Butler Tech is asking $220,000 for new equipment as it seeks to renovate its adult manufacturing training programs in Hamilton.
The initiative updates and expands two Precision Machining labs that serve the school’s students, according to the proposal Butler Tech sent to Ohio Reps. Wes Retherford, R-Hamilton, and George Lang, R-West Chester Twp.
This includes adding a 3D metal printer to train students in Additive Technology, support for new marketing initiatives to bring a larger number of students into manufacturing programs, and provide more College Credit Plus offerings allowing students to receive their needed credentials, college credit, and a high probability of a job with a local manufacturer.
“This initiative is a collaboration between Butler Tech, local manufacturing companies, local chambers of commerce and college partners,” according to Butler Tech’s proposal. “Any funds obtained from this capital budget request would go to the purchase of equipment/machinery for updated labs.”
Butler Tech spokesman Michael Beauchat said the goal behind the capital budget request “is to modernize our advanced manufacturing labs … to better reflect what the current industry looks like.”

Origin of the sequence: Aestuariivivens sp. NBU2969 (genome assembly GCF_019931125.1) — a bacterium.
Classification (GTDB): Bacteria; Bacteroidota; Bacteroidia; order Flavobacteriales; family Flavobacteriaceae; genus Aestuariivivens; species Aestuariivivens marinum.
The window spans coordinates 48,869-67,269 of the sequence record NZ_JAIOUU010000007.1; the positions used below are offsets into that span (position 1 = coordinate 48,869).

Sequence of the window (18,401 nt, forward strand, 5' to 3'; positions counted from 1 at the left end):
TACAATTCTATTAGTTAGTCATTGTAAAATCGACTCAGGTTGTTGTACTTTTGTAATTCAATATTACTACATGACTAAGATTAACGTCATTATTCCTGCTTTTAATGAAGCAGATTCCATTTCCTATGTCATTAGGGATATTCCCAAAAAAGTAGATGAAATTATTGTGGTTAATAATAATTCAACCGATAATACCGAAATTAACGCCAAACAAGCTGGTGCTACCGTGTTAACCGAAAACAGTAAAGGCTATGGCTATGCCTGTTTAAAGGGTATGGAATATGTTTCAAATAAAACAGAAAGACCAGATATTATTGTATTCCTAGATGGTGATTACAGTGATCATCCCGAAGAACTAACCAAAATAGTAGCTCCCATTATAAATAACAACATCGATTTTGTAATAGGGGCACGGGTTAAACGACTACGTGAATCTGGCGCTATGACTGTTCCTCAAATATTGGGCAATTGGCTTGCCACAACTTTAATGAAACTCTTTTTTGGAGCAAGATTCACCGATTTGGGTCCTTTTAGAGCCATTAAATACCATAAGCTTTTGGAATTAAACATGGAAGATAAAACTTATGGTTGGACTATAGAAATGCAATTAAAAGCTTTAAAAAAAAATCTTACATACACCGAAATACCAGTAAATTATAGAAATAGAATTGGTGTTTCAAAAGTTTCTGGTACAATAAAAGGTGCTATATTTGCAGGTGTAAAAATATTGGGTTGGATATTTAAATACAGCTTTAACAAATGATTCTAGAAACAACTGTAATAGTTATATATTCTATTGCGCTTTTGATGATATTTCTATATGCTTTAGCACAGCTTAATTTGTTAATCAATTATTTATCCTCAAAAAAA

As an example, one lab at Butler Tech’s Colerain Twp. location has equipment dating back to the 1980s, and an instructor there trained on some of that same equipment when he was in high school.
Modern manufacturing jobs are high tech, computer-based and engineering-based jobs, “a much different flavor of what it was 20 or 30 years ago,” he said.
“The business community is seeing there’s a need to show students what a more modern manufacturing lab looks like to get them interested in that career pathway, and to get them better aligned what a modern manufacturing environment looks like and feels like, hopefully to stimulate some interest,” said Beauchat.
The project is expected to cost $885,995, with the largest share of the cost — $614,495 — going toward equipment, and the capital budget request is the balance of the funds not being covered by non-state funding sources. Nearly $483,000 is being funded by non-local business partners and other grants and foundations, and $123,000 coming from matching funds from local business partners.
Millions of tax dollars will be invested in Ohio projects, and Butler County local governments and organizations have collectively requested nearly $41.1 million in the state’s capital budget, which is projected to be around $2 billion. Two years ago, the budget was $2.6 billion.
Butler County project requests are just a fraction of the thousands made by 99 Ohio House and 33 Ohio Senate members lobbying for a piece of the capital budget fund.
It’s expected the capital budget bill will be introduced at the end of February in chambers of the General Assembly, and House and Senate officials hope the bill is passed and signed by Ohio Gov. John Kasich by the end of March.